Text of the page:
If you're going to employ a system whereby you're changing data, it needs to be non-arbitrary and your method should be proven for all possible cases. You can't just run a find / replace and expect everything to be OK. To do this, you need to have a handle on regex as it's the most efficient way to locate and replace strings. You also need to have systems in place to clean the data on the way in in a consistent manner. Lastly, you need to track the lineage of the data in case something goes wrong.

Basically, the amount of the work you need to do to implement this solution is more than likely going to outweigh your reason for doing it, or your manager's reason for wanting to do it (which I'm assuming is purely aesthetic).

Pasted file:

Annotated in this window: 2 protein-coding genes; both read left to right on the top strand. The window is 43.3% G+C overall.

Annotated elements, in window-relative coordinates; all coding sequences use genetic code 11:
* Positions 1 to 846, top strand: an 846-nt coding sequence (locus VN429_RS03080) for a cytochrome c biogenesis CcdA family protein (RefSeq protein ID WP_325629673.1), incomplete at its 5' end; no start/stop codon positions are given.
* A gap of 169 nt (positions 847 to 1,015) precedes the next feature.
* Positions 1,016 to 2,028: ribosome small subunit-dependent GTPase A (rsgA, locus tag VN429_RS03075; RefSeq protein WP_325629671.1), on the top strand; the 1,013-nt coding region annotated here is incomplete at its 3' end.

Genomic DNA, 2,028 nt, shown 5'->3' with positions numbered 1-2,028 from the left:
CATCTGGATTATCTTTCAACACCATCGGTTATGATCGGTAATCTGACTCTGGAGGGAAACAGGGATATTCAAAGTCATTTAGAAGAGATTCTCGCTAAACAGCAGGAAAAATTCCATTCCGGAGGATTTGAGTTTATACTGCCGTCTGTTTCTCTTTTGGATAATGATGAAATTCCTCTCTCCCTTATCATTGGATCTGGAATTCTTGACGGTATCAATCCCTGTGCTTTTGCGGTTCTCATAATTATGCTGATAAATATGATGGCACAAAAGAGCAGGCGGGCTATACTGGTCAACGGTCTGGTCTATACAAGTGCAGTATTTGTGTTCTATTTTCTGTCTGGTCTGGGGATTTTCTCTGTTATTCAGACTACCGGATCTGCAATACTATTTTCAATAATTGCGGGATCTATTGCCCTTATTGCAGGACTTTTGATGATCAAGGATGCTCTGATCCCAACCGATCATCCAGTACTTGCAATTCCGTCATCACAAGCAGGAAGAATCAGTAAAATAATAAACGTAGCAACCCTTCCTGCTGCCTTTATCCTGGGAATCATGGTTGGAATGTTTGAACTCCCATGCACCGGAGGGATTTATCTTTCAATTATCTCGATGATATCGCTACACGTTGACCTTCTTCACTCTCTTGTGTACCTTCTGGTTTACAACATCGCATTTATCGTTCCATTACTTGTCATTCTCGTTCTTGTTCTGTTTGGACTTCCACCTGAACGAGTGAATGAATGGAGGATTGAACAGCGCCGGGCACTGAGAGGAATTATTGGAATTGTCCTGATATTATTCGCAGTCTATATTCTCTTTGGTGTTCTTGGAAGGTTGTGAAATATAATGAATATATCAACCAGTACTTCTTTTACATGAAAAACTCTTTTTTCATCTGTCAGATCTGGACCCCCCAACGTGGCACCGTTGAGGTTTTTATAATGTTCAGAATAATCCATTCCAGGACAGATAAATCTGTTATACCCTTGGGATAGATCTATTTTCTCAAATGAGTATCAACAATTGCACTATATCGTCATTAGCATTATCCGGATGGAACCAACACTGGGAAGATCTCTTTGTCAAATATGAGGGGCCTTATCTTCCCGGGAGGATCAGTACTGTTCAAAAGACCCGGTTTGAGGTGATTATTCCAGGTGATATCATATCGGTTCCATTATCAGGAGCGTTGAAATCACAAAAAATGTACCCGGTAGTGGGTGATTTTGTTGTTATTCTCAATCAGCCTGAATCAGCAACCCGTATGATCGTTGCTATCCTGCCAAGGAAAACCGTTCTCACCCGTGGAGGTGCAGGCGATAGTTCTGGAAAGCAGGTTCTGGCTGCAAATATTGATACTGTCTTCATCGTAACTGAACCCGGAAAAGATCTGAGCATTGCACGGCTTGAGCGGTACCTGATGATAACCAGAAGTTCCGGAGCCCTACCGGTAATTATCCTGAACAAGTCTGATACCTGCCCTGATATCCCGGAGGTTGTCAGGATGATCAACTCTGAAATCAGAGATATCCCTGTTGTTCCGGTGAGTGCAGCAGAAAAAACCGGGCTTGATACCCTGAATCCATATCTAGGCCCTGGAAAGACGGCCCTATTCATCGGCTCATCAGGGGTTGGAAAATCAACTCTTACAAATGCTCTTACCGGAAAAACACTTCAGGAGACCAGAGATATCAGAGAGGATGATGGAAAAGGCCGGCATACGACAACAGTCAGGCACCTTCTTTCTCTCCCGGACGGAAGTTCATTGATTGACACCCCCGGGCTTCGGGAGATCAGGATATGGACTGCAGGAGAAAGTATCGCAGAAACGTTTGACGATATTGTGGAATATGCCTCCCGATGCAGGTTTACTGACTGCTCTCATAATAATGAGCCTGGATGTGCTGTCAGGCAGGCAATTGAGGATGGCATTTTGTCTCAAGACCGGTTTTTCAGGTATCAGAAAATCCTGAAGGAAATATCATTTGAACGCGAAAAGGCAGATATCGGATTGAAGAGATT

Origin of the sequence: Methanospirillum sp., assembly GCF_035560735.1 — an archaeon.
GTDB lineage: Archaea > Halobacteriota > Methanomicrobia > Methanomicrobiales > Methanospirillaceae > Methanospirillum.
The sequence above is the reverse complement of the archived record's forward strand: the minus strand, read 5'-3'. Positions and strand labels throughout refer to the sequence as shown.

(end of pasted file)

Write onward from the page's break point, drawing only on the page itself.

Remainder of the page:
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+1 Very good advice presented extremely well: thanks! –  whuber Jul 3 '12 at 13:32
    
Regex is how I discovered the problem in the first place. I edited to show that I already have lat/lng for these address strings and my use case is online search. I do have the data segregated by street,city,state. So I don't have to worry too much about Suite Suite 600, 100 example st. –  John Jul 3 '12 at 20:48
    
Also, it was my decision (no manager here). What happens is that I run a SQL query and order by street. Like the example I mentioned above in my edit, 2/3 businesses on a street in my DB use Suite, and one uses # (verified from their website). In that case, would it not be prudent for me to replace the # with a suite for just that street. "5619 DTC Parkway". Example, using regex, all instances of "#" to be replace with Suite for street of "5619 DTC Parkway" in Greenwood Village, CO. –  John Jul 3 '12 at 20:58